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Rising Rates Threaten Home Builder Sales

29 June 2013

Newly built homes are good for replenishing the tight supply plaguing markets across the country. The recent mortgage rate increase, however, may dampen the sales of these homes, which were mainly built upon signed contracts—homes that are yet to be constructed.

The problem: The contracts were signed before the mortgage rates jumped to their highest last week.

Since these deals are not set in stone, cancellations are expected thus threatening the soon-to-be replenished inventories.

Only 31 percent of the total sales contracts signed in May were for completed residences. It is likely that buyers already locked in their loans before rates shot up. 24 percent of those contracts were still under construction.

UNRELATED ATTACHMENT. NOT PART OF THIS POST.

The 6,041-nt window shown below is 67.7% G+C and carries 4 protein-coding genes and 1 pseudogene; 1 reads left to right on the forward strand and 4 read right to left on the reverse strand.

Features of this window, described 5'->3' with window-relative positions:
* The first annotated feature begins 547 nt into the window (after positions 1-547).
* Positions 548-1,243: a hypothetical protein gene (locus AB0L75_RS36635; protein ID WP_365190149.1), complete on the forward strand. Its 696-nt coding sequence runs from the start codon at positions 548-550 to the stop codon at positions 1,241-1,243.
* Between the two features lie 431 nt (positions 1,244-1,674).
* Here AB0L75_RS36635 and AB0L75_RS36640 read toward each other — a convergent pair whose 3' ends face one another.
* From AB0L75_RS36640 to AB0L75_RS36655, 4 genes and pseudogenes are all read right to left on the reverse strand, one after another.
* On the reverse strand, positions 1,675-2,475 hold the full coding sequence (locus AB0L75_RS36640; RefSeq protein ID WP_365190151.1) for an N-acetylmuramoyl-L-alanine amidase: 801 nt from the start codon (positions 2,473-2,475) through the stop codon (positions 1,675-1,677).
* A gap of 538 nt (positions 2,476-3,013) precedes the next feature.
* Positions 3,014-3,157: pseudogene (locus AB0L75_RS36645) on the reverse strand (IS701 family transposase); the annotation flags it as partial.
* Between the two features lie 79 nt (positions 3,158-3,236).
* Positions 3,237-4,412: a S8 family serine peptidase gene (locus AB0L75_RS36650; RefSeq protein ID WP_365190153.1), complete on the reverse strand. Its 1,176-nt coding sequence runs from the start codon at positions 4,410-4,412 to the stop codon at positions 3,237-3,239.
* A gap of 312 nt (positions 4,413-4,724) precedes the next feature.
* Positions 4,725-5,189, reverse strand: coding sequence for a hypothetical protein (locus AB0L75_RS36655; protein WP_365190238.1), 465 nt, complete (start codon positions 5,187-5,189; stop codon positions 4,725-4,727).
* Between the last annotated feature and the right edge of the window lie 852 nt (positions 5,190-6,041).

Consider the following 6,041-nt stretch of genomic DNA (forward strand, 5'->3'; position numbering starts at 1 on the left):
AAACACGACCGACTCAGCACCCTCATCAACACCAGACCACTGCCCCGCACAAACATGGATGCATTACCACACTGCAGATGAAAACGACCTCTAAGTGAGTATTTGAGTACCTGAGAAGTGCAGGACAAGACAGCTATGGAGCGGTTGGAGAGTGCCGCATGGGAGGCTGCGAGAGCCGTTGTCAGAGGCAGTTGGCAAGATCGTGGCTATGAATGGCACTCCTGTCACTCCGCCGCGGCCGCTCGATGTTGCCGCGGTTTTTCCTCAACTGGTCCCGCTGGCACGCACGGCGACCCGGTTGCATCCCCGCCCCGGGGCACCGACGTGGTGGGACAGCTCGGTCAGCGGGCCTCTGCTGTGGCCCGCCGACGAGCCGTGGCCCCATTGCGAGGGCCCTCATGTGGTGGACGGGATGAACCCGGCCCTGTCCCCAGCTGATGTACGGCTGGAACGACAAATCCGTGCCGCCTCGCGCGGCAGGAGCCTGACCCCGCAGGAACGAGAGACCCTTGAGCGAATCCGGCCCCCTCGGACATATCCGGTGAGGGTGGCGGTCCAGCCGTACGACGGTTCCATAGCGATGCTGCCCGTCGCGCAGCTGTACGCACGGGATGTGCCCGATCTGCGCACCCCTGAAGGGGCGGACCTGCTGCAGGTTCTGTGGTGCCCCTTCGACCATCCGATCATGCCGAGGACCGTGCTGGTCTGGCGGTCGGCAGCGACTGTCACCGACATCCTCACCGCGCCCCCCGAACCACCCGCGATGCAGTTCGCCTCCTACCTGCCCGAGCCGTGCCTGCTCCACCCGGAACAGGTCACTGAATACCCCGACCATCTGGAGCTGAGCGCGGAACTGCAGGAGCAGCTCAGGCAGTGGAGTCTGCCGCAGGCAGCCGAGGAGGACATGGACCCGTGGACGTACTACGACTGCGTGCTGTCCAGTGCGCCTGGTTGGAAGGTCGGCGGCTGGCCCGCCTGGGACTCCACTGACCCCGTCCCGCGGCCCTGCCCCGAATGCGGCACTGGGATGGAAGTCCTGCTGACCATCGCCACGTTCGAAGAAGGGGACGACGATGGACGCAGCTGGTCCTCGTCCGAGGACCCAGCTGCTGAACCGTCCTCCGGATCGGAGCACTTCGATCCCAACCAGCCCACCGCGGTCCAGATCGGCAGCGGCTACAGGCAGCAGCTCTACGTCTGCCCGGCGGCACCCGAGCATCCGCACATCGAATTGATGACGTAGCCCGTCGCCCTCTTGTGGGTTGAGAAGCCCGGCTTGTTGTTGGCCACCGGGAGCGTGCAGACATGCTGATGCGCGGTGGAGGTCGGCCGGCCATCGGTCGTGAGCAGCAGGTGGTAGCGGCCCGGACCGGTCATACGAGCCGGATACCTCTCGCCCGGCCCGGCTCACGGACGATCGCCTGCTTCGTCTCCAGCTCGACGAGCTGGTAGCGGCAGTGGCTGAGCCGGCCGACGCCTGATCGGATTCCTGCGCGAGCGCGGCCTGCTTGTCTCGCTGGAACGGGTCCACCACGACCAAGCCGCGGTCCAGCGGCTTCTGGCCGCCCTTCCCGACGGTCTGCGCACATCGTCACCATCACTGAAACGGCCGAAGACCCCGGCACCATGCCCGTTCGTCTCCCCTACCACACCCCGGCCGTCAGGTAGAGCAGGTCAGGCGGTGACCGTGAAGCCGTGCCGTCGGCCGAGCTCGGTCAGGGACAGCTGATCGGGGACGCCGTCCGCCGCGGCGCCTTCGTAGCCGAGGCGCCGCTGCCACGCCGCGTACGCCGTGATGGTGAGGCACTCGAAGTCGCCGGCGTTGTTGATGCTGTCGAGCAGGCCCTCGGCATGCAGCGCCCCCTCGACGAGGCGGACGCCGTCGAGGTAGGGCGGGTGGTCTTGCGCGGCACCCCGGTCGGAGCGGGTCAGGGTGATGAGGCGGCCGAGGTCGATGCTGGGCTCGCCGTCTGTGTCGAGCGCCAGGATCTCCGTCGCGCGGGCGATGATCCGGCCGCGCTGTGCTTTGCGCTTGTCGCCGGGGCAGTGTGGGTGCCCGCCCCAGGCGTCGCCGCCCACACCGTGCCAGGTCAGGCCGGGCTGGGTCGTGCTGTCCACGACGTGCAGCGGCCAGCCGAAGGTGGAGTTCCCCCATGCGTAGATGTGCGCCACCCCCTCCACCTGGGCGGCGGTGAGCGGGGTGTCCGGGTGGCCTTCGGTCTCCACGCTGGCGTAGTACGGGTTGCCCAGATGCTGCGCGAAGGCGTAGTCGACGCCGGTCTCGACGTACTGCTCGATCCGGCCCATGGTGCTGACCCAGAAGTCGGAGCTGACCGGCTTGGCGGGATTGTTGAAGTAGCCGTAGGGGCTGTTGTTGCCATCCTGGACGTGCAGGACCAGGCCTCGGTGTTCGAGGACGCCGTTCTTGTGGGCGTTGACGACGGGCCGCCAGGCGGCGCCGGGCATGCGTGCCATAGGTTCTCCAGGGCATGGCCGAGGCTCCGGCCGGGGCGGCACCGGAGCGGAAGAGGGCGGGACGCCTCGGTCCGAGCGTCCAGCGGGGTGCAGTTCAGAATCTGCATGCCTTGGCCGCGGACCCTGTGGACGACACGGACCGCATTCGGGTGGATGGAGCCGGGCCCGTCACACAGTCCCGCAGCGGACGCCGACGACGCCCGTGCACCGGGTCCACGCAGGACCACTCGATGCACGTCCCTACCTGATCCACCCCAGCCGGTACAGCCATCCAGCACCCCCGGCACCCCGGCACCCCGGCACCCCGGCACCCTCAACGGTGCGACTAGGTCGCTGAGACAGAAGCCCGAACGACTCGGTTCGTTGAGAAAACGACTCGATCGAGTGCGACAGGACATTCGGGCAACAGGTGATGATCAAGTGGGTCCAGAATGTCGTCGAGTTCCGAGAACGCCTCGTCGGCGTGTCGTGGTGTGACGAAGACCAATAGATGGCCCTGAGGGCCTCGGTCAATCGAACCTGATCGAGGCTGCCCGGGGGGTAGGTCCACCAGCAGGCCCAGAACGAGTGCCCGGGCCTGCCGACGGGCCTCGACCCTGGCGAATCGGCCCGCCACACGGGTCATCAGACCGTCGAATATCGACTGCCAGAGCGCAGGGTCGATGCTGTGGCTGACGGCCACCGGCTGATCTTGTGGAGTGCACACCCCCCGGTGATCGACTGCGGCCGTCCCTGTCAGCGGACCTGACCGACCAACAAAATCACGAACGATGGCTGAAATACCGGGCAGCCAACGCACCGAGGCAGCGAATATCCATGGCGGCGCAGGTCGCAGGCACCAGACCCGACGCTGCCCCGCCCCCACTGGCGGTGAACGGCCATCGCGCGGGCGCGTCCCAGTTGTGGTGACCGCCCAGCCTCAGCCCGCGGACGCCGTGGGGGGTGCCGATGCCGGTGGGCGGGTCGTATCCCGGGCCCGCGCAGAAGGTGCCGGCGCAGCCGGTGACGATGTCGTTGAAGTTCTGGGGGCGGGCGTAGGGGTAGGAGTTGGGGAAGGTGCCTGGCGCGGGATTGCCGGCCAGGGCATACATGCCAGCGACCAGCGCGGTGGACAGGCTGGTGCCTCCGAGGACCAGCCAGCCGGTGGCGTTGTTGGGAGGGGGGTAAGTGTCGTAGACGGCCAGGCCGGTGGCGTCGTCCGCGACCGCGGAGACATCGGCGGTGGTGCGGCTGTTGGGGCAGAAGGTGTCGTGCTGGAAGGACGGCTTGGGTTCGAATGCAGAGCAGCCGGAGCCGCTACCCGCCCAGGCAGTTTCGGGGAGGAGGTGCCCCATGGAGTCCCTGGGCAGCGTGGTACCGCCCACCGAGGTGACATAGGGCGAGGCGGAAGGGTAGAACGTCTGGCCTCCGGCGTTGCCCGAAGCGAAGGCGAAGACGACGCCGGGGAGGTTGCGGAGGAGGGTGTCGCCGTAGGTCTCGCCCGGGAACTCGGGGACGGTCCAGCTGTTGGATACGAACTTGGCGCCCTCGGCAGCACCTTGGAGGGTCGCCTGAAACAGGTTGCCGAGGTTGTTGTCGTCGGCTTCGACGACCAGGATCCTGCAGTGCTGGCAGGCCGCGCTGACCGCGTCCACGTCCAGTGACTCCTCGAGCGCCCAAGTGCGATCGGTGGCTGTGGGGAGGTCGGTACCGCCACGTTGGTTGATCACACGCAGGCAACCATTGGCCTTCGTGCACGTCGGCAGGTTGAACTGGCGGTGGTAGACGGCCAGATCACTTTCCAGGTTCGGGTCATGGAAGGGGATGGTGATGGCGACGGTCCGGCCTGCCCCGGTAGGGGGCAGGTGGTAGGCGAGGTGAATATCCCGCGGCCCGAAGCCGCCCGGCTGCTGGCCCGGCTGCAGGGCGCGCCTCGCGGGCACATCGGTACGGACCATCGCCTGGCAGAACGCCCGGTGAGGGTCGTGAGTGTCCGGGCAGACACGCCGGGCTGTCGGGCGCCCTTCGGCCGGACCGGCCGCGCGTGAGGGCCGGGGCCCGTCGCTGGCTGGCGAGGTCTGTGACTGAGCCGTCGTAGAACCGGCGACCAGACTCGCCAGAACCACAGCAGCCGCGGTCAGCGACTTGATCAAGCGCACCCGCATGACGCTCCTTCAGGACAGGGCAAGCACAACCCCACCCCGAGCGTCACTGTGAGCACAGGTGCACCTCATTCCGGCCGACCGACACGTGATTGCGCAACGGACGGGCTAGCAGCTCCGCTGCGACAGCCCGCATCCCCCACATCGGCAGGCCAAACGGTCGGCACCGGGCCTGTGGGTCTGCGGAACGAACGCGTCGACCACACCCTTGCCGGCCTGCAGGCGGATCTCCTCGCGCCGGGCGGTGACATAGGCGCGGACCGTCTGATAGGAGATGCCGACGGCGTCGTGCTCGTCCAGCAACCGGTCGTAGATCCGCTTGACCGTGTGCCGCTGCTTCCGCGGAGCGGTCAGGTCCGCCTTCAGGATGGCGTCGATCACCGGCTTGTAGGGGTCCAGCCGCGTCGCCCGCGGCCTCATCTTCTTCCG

The danger is on the 36 percent of those signed contracts which were for homes not yet under construction. On the off chance that buyers have already secured their mortgages, the builders can definitely continue with their job. However, for those who were caught with the spiking rates, cancellations are a definite possibility.

The problem also lies with the time needed to close a deal. Loan locks could take months and buyers could end up paying extra dollars which could offset the original price of the property and eventually cancel the deal. Labor constraints also add to the problem despite many builders’ being able to complete a construction in less than four months.

The one thing still happening right now is the tight supply. Builders are experiencing hurdles in supply due to the sudden increase in demand. The need for new homes has surged during the past months due to the declining inventory and the sluggish foreclosure process.

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